The Swedish Insitute in Stockholm has announced that they are cutting off all subsidies for literary translation of Swedish literature effective immediately.
For the past two years, there has been a great deal of wrangling within various departments of the Swedish government as to which department should pay for literary translation subsidies.
It seems that the Swedes have decided the best way to settle the matter is to cut off all subsidies entirely, making Sweden one of the few European governments to have no support of its national literature abroad, except for what the market can carry on its own.
Luckily for Sweden, they have a number of renowned mystery authors to carry the Swedish flag on the international scene for the time being.
It also appears that the Swedish government is unaware of market forces on the translator's end of the deal. From underpaid to unpaid is a great leap backward, and many translators of Swedish here in the United States at least are also quite good at translating Norwegian, Danish and German. All of these countries are strong about their national literature and support translators well.
In an article in Svenska Dagbladet, it appears that the present director of the Swedish Institute was under the impression that the subsidy went to advertising and marketing, and was not the base pay of the translator. How uninformed can a person be?
As a Swedish-American, I am ashamed of this lack of pride in the national literature, and as an American, I am ashamed of the lack of support for foreign literatures in general which would perhaps have made this question moot. But if neither the Americans nor the Swedes want to pay for Swedish literature to be translated into English or other languages, why should we the translator have to do the work for free? Even an idealistic translator with a Ph D has a rather nasty habit of eating, and some of us must even feed children on what we earn. As I've said, thank God for mysteries, or yours truly would have already left this profession years ago.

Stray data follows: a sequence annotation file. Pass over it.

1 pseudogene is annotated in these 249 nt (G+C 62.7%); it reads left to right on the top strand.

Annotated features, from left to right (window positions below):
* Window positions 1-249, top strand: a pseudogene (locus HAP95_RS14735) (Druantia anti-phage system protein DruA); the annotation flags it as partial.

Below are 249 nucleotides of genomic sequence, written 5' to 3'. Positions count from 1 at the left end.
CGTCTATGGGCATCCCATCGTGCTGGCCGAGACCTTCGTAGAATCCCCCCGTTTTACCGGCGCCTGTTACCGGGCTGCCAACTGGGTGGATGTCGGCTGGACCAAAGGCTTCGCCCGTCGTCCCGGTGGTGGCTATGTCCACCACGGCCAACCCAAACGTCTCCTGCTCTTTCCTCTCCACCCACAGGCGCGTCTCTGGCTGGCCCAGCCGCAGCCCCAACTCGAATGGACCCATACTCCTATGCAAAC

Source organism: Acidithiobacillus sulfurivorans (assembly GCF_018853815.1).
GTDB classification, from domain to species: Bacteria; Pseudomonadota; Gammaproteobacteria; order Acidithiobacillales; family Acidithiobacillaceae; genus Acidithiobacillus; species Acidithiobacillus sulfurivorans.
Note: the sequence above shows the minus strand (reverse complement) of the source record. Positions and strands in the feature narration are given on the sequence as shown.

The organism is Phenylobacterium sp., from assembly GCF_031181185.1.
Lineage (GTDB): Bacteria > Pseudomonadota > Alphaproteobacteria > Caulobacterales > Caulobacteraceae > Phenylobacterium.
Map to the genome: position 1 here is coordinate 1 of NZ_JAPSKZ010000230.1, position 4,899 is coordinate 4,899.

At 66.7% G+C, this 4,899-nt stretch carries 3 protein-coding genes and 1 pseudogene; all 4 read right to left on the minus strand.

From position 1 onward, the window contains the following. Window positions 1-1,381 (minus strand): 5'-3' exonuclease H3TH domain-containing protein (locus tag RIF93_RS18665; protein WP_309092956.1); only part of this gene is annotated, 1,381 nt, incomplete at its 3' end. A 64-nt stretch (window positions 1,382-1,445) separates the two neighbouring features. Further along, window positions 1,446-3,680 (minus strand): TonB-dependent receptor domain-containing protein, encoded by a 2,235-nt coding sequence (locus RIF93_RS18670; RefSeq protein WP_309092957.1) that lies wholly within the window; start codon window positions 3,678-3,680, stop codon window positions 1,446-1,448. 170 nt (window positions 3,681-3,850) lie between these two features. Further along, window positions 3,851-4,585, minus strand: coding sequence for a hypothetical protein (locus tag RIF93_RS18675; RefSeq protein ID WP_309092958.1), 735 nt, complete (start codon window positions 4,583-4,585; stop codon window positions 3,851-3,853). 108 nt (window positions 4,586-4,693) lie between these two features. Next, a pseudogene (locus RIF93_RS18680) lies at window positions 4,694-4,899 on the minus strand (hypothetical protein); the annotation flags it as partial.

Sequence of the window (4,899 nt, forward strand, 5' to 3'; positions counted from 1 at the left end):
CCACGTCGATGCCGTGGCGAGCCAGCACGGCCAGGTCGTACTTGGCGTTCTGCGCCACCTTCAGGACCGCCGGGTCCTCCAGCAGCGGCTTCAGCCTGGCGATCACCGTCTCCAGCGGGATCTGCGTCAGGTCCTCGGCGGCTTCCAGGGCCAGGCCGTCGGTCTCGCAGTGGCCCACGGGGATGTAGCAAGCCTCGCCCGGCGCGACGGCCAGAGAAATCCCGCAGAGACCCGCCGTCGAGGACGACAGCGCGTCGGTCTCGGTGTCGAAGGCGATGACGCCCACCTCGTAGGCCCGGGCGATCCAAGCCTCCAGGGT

Friday, April 13, 2007
Wednesday, April 04, 2007
Check out Brooklyn Rail's new web-only section "In Translation" which features translated works of short fiction, excerpted longer fiction, and excerpted dramatic writing. According to the the editors, "In Translation will serve as a venue for outstanding literary translation, and we hope that it will become a valuable resource for translators, authors, editors, and publishers seeking to collaborate. "